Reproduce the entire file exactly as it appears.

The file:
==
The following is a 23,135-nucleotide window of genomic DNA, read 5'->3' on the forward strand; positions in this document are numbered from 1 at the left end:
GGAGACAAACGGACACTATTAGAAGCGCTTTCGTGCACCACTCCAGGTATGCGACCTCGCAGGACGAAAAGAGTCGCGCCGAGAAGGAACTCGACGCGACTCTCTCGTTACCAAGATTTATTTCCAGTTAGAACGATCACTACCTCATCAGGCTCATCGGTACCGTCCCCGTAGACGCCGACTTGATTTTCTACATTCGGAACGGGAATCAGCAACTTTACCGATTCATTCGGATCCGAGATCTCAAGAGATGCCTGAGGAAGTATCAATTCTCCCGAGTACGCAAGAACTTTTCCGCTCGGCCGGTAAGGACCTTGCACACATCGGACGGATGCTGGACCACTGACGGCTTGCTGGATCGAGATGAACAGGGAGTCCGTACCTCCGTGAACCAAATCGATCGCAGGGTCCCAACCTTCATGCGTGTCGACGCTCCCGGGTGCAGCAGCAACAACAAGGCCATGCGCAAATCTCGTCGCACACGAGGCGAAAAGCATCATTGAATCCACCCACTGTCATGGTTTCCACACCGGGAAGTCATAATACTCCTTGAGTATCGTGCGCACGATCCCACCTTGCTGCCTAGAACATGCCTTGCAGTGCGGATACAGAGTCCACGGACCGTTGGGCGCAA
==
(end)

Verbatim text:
The following is a 23,135-nucleotide window of genomic DNA, read 5'->3' on the forward strand; positions in this document are numbered from 1 at the left end:
GGAGACAAACGGACACTATTAGAAGCGCTTTCGTGCACCACTCCAGGTATGCGACCTCGCAGGACGAAAAGAGTCGCGCCGAGAAGGAACTCGACGCGACTCTCTCGTTACCAAGATTTATTTCCAGTTAGAACGATCACTACCTCATCAGGCTCATCGGTACCGTCCCCGTAGACGCCGACTTGATTTTCTACATTCGGAACGGGAATCAGCAACTTTACCGATTCATTCGGATCCGAGATCTCAAGAGATGCCTGAGGAAGTATCAATTCTCCCGAGTACGCAAGAACTTTTCCGCTCGGCCGGTAAGGACCTTGCACACATCGGACGGATGCTGGACCACTGACGGCTTGCTGGATCGAGATGAACAGGGAGTCCGTACCTCCGTGAACCAAATCGATCGCAGGGTCCCAACCTTCATGCGTGTCGACGCTCCCGGGTGCAGCAGCAACAACAAGGCCATGCGCAAATCTCGTCGCACACGAGGCGAAAAGCATCATTGAATCCACCCACTGTCATGGTTTCCACACCGGGAAGTCATAATACTCCTTGAGTATCGTGCGCACGATCCCACCTTGCTGCCTAGAACATGCCTTGCAGTGCGGATACAGAGTCCACGGACCGTTGGGCGCAA